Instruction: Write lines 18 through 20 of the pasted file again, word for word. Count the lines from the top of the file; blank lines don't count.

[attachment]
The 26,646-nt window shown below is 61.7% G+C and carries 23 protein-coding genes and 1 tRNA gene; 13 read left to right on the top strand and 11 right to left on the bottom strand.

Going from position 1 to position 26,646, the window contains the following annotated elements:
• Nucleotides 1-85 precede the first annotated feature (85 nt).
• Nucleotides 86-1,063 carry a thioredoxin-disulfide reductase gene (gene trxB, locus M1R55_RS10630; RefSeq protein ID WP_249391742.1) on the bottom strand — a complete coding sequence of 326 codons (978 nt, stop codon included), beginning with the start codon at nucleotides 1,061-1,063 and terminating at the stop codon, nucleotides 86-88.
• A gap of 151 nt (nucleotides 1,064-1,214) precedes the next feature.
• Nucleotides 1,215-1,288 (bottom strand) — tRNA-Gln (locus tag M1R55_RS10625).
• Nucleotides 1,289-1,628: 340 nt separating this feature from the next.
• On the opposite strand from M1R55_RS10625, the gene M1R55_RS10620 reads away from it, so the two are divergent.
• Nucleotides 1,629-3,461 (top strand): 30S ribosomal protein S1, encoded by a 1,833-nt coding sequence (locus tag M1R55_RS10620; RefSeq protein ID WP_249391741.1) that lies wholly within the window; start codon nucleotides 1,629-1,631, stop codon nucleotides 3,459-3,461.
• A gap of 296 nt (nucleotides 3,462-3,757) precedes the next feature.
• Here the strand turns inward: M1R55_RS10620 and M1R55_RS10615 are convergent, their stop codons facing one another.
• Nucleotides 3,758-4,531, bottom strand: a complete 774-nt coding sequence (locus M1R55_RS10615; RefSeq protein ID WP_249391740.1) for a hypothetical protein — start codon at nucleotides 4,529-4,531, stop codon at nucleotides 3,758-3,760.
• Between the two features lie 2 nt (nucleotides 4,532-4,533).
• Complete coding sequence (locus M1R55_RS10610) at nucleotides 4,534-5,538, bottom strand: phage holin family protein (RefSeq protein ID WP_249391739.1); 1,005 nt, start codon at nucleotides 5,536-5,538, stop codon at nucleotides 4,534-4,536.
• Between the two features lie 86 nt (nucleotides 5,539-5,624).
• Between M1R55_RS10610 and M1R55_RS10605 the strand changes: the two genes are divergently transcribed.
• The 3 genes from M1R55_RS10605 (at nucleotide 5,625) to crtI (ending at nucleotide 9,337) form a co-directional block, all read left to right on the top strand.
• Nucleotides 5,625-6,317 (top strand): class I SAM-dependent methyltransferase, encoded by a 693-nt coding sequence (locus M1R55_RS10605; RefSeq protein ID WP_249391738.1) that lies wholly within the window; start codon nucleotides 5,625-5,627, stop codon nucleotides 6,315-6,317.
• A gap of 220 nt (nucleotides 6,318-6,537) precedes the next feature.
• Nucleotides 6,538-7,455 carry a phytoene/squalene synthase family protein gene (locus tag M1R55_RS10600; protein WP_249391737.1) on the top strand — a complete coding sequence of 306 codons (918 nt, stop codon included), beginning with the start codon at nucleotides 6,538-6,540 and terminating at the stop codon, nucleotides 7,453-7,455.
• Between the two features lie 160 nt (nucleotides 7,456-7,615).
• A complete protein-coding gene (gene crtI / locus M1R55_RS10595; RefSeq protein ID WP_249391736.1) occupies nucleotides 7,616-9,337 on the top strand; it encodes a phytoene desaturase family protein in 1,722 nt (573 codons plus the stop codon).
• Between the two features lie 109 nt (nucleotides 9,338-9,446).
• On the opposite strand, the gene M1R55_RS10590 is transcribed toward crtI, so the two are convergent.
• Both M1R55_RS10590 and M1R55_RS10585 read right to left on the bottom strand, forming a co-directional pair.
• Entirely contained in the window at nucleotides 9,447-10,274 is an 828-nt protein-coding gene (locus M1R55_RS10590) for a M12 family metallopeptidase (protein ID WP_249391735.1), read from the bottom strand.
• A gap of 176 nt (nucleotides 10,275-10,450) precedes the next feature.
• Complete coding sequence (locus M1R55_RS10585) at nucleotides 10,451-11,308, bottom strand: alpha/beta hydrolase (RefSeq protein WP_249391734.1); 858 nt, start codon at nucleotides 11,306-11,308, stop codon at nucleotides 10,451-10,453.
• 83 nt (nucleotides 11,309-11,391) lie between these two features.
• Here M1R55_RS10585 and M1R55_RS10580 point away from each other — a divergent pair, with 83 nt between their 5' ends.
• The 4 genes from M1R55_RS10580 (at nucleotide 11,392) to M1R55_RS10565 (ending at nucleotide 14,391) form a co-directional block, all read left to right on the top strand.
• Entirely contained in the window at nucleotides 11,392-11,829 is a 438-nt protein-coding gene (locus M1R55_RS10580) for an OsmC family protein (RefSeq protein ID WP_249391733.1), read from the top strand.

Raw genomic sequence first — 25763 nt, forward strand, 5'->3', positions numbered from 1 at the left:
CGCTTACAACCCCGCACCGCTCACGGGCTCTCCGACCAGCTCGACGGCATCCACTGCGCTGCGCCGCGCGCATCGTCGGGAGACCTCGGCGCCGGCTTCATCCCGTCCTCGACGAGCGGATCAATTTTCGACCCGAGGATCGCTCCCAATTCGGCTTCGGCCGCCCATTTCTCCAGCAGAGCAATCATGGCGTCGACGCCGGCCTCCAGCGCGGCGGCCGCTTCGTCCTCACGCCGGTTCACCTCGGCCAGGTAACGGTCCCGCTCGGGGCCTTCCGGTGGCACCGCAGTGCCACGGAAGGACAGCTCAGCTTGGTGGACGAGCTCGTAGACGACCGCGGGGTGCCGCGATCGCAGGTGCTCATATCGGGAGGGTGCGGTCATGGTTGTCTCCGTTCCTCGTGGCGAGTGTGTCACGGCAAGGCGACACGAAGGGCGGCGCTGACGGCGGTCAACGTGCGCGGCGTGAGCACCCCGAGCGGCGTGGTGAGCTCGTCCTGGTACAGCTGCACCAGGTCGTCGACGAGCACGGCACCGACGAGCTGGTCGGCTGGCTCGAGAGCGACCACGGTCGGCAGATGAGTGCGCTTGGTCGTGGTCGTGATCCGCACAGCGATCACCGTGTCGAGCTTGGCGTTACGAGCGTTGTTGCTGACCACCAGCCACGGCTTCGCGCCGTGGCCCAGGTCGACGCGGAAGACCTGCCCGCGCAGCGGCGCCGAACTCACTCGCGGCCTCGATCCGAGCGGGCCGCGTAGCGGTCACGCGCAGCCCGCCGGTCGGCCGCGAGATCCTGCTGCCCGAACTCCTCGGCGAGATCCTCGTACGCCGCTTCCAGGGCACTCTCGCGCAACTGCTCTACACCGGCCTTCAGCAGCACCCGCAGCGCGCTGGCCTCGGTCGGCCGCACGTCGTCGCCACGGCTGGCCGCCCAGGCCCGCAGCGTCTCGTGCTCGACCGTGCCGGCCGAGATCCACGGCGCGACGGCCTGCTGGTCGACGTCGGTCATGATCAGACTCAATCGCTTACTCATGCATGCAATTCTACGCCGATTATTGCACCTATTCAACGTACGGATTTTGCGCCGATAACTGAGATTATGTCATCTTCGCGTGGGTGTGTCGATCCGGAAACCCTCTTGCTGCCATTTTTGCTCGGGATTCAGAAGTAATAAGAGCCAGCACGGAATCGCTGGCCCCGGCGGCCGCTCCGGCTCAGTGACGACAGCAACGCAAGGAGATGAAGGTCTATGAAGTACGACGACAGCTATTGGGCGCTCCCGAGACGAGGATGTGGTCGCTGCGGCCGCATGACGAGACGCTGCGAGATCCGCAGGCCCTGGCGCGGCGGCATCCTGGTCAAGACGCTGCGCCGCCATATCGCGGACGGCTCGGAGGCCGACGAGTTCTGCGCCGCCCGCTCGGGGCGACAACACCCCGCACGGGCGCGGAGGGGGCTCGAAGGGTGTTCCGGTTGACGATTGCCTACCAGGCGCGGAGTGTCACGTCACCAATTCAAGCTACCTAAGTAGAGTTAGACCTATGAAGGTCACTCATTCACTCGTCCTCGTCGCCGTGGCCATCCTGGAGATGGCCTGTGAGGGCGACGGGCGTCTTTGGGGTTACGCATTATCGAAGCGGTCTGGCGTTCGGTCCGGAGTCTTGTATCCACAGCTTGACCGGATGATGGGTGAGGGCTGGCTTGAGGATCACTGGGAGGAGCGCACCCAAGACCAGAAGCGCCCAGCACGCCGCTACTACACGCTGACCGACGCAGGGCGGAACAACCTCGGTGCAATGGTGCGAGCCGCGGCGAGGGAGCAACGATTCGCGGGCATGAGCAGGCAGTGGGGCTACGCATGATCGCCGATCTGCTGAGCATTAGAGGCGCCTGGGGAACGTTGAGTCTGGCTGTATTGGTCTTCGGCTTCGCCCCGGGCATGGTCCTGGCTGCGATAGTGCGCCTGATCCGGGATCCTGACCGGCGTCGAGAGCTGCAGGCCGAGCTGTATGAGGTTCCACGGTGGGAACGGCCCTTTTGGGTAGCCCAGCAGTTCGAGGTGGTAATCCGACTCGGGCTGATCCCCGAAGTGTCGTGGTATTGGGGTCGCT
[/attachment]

• Nucleotides 5,625-6,317 (top strand): class I SAM-dependent methyltransferase, encoded by a 693-nt coding sequence (locus M1R55_RS10605; RefSeq protein ID WP_249391738.1) that lies wholly within the window; start codon nucleotides 5,625-5,627, stop codon nucleotides 6,315-6,317.
• A gap of 220 nt (nucleotides 6,318-6,537) precedes the next feature.
• Nucleotides 6,538-7,455 carry a phytoene/squalene synthase family protein gene (locus tag M1R55_RS10600; protein WP_249391737.1) on the top strand — a complete coding sequence of 306 codons (918 nt, stop codon included), beginning with the start codon at nucleotides 6,538-6,540 and terminating at the stop codon, nucleotides 7,453-7,455.